They think of everything at Fuqua: we always know where to go, and when. I have to remind myself, sometimes, of what I'm looking for. It is easy to drift on the rigorous schedule of activities and classes. I catch a whiff of my purpose, sometimes, like a salmon heading for its birthwaters. Clumsily, I try to turn upstream.
And yet when my section of 70 classmates tumbles like popcorn out of our first final, I see us congregate in the hallways, assessing the exam. I tuck into an alcove for a moment, peer back out, just watching, and remember that I am living with everyday as a gift. In that moment, and a hundred like it, I rejoice in the steady stream of social and academic events that we have encountered together. I feel that in one month I have already changed. It's easier, already, to strike up conversation with people I don't know. We are all children, trying to learn one another. Our questions alight back and forth, like the exploratory fingers of blind men.
In the evenings I slip away, cat-quiet, to Wilson gym. There, I treasure the last days in which I may monopolize the dance rooms. Soon the undergraduates will begin their club activities. Soon I will have to scramble to squeeze my waltzing and tangos into the scant windows of unreserved gym time. But for now, I am the only occupant. I turn my music up and set my body across the floor. It has been hard, harder than I thought, to adjust to practicing alone again. I miss the push-pull of practicing with Charles, the philosophizing and the laughter. Sometimes I still wonder... have I made the right choice? Am I not most myself when I am dancing?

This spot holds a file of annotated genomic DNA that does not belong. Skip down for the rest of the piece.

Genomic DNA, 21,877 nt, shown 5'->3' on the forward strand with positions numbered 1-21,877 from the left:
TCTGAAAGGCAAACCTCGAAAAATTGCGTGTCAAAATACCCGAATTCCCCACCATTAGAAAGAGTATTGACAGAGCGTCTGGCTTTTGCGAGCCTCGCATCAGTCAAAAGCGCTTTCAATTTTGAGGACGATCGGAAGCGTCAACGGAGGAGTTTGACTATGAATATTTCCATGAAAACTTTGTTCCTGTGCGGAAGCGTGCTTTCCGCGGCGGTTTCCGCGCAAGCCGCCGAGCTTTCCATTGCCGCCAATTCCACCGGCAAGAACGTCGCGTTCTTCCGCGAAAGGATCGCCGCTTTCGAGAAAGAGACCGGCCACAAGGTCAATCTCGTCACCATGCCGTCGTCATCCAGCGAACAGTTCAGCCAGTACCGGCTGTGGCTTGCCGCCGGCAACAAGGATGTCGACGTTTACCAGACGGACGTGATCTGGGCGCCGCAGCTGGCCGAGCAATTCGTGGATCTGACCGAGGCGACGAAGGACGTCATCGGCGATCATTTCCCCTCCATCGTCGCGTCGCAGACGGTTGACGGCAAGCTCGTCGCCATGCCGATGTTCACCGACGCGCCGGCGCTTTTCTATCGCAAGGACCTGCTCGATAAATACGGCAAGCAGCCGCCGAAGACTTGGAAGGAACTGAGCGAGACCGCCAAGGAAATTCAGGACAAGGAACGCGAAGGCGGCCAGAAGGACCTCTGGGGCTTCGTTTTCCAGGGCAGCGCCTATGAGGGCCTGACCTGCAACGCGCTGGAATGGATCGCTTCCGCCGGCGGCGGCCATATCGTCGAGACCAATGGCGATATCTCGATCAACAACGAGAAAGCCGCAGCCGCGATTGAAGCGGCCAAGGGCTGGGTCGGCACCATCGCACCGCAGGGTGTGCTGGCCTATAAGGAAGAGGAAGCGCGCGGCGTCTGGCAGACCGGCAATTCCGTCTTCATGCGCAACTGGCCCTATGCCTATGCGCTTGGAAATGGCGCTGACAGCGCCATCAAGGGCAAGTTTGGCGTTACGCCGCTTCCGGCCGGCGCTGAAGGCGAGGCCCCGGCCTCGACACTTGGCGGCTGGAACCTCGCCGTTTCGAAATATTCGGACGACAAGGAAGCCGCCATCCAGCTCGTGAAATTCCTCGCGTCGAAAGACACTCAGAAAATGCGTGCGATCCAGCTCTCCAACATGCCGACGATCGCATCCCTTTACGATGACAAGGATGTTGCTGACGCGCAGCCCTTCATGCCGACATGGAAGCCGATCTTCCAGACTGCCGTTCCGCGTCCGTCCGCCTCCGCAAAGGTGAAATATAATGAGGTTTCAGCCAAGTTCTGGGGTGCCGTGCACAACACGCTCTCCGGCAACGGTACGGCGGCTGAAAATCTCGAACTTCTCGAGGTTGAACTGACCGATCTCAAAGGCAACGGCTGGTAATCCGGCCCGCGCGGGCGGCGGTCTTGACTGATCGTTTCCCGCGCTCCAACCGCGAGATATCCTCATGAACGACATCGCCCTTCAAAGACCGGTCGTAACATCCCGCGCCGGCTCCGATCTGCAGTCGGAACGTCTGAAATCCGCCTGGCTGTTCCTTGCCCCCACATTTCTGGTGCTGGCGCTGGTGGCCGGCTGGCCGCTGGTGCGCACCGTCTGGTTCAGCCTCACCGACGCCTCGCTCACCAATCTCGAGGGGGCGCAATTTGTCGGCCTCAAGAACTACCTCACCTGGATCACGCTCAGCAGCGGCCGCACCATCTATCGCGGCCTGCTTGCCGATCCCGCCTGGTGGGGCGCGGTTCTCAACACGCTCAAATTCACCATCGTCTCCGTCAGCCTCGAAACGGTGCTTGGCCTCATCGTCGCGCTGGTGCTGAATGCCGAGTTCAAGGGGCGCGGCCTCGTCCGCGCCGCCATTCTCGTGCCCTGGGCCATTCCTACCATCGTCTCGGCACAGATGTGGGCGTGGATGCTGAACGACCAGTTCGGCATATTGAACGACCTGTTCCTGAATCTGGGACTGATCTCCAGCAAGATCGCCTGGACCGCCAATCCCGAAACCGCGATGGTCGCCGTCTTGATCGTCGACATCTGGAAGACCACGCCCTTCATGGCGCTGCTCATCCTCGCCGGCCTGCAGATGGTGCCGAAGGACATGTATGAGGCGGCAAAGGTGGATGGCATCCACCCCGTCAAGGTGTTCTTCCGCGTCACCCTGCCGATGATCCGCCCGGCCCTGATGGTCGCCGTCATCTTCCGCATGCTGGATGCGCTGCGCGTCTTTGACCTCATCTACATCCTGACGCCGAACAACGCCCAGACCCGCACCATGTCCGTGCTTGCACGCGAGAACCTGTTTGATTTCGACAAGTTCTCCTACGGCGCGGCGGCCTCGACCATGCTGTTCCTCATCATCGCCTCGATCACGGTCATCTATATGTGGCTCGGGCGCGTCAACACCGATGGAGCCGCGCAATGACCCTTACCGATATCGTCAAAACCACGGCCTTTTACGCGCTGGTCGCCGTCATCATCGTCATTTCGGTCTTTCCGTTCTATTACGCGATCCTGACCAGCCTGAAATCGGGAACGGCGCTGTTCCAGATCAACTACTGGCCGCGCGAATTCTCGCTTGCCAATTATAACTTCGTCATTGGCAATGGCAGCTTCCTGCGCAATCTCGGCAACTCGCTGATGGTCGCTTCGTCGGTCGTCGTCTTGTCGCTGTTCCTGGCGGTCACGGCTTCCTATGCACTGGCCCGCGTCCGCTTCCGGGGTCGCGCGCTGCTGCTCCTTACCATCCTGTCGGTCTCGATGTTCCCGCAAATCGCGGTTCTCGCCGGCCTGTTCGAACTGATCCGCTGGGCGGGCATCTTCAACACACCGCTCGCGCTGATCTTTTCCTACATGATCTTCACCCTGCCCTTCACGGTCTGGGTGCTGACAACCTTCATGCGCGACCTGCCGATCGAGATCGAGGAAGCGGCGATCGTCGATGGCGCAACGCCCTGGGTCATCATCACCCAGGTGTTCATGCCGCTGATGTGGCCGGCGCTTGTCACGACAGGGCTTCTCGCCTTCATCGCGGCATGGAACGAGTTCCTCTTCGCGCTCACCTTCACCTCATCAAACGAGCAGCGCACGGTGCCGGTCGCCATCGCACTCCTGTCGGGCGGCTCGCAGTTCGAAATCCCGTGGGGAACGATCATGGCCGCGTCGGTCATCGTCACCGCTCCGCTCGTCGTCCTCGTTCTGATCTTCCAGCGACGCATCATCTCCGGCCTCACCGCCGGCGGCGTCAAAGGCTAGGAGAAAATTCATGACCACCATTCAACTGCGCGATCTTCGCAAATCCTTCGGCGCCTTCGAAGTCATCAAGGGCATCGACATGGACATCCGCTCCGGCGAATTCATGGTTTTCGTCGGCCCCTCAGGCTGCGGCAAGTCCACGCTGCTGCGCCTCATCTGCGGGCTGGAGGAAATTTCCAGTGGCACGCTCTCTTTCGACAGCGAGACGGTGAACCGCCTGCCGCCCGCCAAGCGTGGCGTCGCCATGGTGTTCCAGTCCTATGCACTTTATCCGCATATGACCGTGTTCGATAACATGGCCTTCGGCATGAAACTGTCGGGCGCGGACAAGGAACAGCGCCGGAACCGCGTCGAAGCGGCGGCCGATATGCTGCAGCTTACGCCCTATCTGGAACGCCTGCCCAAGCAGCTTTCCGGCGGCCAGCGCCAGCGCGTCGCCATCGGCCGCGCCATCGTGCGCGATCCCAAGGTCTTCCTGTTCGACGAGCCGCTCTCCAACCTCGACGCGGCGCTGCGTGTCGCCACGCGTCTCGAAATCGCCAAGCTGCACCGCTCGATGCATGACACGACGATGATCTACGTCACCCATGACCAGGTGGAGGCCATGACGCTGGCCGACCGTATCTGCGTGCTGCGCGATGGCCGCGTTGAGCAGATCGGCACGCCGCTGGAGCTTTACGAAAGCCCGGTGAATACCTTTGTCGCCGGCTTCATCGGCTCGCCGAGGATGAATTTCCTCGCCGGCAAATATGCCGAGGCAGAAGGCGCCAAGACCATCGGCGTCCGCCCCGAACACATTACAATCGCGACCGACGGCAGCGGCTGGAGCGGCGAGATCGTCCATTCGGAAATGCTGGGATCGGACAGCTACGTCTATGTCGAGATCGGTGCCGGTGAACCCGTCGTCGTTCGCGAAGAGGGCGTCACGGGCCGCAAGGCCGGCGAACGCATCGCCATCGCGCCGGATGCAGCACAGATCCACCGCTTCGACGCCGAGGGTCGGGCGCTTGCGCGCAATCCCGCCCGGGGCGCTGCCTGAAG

One of my classmates, Rex, sent me an interview with Dana Gioia - simultaneously poet and businessman. In a brilliant arabesque of insight, Gioia illuminates how being an artist and being a business person do not have to be mutually exclusive. Just as dance is not just about dancing, business is not just about business. And we should not, as people who are both creative and business minded, shut the two worlds away from one another. We should not feel ashamed of the field we have come from, nor allow others to feel ashamed of turning toward a new field. Thus does Gioia urge me to find out how I can be both. And in that, how I may be a writer also, and a cook, a reader and an artist, a student and a teacher, a daughter and sister, a friend and lover.
Sometimes I think at Fuqua we apply labels too strongly. We associate people with concentrations, and companies. Or with countries, or states. In class we talk about the danger of categorization and then over lunch we can't stop asking each other about our labels. Gioia, I think, reminds us to be whole people. To be unbounded and full faceted. To move beyond the easy facts and get to one another's hearts.
This night feels timeless, though I know it is rolling over slowly. The next day will be spent with my incredible new friends.Another struggle of an exam, together, before we celebrate as one. When the weekend rises, I will return to my family, and to the people I grew up with. These two banks cradle me, and I brush against them both on my way forward. Somewhere upstream is where I will know myself.